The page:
Steroid injections can be used to treat some problems in the arm and hand. These can include trigger fingers, tendonitis, carpal tunnel syndrome, arthritis, tennis elbow and rotator cuff tendonitis. These injections usually contain cortisone and a numbing medicine.
Cortisone is a steroid normally produced by your body, and it is a powerful anti-inflammatory. Corticosteroids tend to shrink, thin and slow things down. These steroids are different from anabolic steroids, which have been abused by athletes to build muscle and enhance performance.
The injection should take effect within a few days, and the benefits can last for many weeks; however, results are not the same for everyone or every problem. For some conditions, one injection solves the problem. For others, several injections may be required. There is no set rule as to how many injections a person can get. Your doctor might limit the number of injections because repeated cortisone can damage tendons and/or cartilage.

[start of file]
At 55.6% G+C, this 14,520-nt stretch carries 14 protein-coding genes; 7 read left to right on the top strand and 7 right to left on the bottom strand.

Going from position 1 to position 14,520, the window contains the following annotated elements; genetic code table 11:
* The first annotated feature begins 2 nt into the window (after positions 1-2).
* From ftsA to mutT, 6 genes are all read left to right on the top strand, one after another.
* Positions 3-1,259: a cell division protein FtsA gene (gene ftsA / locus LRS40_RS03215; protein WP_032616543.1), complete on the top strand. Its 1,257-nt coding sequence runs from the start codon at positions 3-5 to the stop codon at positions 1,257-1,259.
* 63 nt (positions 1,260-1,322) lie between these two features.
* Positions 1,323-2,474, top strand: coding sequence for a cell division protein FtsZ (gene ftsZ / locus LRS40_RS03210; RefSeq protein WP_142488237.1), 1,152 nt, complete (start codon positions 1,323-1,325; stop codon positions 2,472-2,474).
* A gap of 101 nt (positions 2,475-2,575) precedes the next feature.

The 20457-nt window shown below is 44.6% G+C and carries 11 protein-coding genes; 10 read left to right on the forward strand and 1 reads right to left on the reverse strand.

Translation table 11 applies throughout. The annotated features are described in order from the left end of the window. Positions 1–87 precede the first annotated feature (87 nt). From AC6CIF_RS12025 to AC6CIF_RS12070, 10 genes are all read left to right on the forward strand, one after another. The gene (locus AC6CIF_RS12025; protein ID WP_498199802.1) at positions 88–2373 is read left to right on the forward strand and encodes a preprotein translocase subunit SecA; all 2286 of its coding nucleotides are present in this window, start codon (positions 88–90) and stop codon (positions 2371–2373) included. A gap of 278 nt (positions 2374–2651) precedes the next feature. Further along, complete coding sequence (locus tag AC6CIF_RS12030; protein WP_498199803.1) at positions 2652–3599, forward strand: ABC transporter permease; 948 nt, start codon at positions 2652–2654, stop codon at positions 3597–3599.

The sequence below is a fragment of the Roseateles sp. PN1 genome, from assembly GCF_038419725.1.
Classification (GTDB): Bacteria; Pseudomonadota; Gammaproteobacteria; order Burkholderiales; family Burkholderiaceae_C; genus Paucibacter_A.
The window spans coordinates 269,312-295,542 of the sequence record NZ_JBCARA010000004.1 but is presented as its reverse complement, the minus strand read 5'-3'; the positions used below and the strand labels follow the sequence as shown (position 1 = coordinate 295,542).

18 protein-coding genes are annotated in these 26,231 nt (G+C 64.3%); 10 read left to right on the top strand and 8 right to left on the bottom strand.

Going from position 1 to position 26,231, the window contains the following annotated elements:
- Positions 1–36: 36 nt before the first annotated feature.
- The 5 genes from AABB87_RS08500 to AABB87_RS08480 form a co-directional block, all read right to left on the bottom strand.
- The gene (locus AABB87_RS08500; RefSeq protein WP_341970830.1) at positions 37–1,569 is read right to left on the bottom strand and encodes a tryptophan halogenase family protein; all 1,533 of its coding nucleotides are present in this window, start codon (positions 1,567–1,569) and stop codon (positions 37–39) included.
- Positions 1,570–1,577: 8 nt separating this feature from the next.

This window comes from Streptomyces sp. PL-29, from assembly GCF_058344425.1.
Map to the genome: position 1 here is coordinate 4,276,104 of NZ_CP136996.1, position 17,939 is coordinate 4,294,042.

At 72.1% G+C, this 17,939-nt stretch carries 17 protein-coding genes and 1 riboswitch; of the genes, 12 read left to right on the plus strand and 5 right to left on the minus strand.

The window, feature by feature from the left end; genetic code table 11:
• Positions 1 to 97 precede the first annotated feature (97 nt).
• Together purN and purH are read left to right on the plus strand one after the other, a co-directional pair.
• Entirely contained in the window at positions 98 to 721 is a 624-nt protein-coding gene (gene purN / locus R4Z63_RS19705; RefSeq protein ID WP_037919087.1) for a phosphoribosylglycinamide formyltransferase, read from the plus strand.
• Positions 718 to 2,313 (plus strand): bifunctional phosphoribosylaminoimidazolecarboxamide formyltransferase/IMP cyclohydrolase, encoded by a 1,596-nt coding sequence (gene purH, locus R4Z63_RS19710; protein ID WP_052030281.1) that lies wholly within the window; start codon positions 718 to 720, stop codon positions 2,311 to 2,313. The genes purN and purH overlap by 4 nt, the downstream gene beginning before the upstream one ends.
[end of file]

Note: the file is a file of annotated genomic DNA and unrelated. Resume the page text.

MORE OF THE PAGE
The most common side effect of steroid injections is known as a “flare.” This pain is felt for one or two days after the injection. It can be treated with ice and by resting the area injected.
Other side effects might include:
- A rise in blood sugar level for diabetic patients for about five days
- Thinning of the skin
- “Lightening” of the skin at injection site (more common in patients with dark skin)
- Weakening of tendons, making them more likely to rupture
- Allergic reactions (rare)
One of the rare but more serious problems is an infection, especially if the injection was given into a joint. If you notice redness, extreme pain or heat at the injection site, or if you have a fever greater than 101° after an injection, you should call your doctor.
© 2015 American Society for Surgery of the Hand